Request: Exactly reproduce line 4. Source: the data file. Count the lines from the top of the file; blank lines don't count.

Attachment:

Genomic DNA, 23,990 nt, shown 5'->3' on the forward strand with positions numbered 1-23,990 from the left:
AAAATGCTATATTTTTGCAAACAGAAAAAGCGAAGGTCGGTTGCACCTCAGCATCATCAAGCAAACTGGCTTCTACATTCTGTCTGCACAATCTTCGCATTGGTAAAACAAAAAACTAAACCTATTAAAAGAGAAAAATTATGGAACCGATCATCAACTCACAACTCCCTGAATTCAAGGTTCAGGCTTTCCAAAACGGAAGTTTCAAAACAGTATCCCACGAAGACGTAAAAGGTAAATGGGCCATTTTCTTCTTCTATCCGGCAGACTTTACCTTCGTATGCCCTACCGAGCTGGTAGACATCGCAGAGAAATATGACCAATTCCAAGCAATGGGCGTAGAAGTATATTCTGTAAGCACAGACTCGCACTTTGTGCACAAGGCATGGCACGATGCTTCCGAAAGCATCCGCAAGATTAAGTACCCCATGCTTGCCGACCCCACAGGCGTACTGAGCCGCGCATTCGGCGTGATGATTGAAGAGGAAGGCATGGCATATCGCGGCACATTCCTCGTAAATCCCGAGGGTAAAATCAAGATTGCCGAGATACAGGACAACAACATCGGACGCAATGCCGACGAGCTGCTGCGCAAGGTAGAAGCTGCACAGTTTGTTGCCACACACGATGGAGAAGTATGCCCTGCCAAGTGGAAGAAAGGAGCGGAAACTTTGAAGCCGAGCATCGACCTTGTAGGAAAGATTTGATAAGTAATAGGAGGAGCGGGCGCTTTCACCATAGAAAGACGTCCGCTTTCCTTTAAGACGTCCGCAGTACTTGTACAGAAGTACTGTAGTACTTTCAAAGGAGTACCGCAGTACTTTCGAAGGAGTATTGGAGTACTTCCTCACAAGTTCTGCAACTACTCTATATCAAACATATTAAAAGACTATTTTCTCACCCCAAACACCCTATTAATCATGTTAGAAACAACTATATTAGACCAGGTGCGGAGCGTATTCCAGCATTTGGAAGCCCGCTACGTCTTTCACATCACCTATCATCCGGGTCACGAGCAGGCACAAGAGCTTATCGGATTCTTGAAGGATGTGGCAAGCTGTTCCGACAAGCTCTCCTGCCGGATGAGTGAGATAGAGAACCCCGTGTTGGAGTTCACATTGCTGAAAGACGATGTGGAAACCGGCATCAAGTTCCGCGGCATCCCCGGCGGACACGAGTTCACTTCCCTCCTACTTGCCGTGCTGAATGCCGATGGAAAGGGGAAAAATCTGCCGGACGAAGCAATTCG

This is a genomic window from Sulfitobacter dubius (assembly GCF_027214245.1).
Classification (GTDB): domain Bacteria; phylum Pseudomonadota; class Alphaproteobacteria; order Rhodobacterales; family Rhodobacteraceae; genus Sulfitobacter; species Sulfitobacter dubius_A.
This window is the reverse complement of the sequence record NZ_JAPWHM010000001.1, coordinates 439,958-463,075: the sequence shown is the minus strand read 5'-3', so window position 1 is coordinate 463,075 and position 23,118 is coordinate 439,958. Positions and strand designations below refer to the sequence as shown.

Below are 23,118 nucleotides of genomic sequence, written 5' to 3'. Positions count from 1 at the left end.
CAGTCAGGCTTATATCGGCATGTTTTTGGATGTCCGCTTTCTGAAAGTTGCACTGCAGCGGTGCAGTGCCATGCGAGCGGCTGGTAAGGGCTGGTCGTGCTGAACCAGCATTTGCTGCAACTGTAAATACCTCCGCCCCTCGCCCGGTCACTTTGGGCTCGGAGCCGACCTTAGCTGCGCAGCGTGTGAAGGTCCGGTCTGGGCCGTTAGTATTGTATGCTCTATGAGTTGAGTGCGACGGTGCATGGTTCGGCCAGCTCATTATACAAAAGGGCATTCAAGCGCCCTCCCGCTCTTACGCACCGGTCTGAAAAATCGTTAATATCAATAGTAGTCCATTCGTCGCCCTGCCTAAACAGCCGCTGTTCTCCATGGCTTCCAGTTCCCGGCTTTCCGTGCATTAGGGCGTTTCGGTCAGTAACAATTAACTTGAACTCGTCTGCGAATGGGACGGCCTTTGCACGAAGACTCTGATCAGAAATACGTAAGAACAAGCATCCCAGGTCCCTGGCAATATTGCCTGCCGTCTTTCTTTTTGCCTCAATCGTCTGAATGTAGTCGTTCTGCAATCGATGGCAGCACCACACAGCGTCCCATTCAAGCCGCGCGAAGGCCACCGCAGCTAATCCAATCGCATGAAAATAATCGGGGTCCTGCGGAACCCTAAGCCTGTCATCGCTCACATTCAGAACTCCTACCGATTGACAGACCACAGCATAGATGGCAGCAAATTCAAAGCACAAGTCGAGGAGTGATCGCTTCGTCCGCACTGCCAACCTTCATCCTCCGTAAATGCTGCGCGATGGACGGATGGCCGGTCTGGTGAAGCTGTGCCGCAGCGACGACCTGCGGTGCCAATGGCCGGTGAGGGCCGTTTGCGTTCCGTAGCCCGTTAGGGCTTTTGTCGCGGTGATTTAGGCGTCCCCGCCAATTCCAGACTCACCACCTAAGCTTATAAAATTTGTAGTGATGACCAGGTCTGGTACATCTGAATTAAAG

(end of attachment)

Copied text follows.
Classification (GTDB): domain Bacteria; phylum Pseudomonadota; class Alphaproteobacteria; order Rhodobacterales; family Rhodobacteraceae; genus Sulfitobacter; species Sulfitobacter dubius_A.